TRENTON – Senators Paul A. Sarlo and John A. Girgenti have introduced a measure to expand the State’s shoplifting laws by establishing criminal penalties for “organized retail theft enterprises.”
“FBI statistics show that organized theft rings have resulted in roughly $30 billion in losses for businesses nationwide,” said Senator Sarlo, D-Bergen, Essex and Passaic, who serves as Vice-Chair of the Senate Law, Public Safety and Veterans Affairs Committee. “Any way you look at it $30 billion is a large sum of money, but it is especially large when taking into consideration the types of items these criminals steal. You have to take an awful lot of shaving cream and baby lotion to make it add up to $30 billion. This bill would increase the penalties for shoplifting and send a clear message to these thieves that we will not tolerate their attempts to defraud New Jersey’s businesses.”
“With everyone rushing around for the holidays, shoplifters think they can organize to improve their ‘take,’ and nobody will notice,” said Senator Girgenti, D-Bergen and Passaic, who serves as Chair of the Senate Law, Public Safety and Veterans Affairs Committees. “This bill will show them that if they team up to steal, we’ll give them hard time if they are caught.”
The Senators’ measure, S-2827, would expand New Jersey’s current shoplifting laws to include penalties for participation in organized shoplifting organizations. Stealing merchandise of $1,000 or more would constitute a second degree crime, which is punishable by up to ten years in prison and fines of up to $150,000. Shoplifting merchandise valued at less than $1,000 would be classified as a third degree crime, which carries penalties of up to five years in prison and fines of up to $15,000. Currently, stealing merchandise valued at $1,000 constitutes a third degree crime. Under the bill, an “organized retail theft enterprise” is defined as two or more persons collaborating to transfer or sell stolen merchandise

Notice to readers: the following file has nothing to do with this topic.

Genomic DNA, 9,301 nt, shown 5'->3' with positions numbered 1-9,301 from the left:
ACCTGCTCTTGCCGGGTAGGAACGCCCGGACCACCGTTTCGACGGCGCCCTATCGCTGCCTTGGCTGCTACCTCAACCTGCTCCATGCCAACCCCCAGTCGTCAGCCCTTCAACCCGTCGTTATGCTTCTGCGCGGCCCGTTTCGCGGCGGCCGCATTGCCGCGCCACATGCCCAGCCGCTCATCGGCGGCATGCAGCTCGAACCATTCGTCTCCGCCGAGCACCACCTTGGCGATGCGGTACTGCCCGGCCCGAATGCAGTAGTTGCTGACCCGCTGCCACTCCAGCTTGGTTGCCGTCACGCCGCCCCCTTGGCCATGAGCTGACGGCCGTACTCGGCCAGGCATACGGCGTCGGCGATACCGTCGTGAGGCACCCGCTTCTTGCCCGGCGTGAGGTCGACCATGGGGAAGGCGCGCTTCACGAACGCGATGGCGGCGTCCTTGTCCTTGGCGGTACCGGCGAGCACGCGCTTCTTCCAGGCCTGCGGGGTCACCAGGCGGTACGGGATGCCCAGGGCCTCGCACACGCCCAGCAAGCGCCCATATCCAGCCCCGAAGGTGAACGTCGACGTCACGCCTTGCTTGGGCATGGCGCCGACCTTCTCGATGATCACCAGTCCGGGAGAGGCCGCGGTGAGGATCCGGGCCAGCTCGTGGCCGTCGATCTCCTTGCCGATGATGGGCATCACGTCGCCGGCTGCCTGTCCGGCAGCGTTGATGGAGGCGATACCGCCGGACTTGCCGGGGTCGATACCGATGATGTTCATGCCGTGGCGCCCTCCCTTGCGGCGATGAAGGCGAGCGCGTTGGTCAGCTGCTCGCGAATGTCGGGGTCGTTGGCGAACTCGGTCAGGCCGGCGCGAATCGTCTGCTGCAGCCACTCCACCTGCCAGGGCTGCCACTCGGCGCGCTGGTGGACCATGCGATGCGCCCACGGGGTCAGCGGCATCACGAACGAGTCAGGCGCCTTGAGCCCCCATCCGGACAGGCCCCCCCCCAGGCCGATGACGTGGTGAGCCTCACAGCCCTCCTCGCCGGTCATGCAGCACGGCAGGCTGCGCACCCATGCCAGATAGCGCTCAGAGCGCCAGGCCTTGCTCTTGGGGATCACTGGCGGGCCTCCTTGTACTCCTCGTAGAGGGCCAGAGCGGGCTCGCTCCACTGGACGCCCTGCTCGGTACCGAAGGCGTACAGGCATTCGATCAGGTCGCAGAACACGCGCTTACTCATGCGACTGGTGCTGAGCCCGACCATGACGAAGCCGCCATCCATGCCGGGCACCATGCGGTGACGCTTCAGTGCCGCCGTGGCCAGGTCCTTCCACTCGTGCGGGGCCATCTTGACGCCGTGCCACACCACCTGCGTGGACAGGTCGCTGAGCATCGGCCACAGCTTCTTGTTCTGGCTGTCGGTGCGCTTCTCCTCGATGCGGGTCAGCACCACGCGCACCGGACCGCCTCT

The measure also creates the crime of “leader of an organized retail theft enterprise,” defined as a person who acts as an organizer engaging in any scheme to use others to transfer or sell stolen merchandise for profit. Leading a shoplifting organization would constitute a second degree crime.
Often, these groups are able to collaborate to steal millions of dollars worth of merchandise by moving from community to community throughout different states. They operate by stealing small items like shaving cream, infant formula and over the counter medicines from supermarkets, drug stores, convenience stores and mass merchandisers, then selling the stolen merchandise at flea markets, on the Internet, and even back to the stores they were taken from.
This measure now awaits a vote by the Senate Law, Public Safety & Veterans Affairs Committee.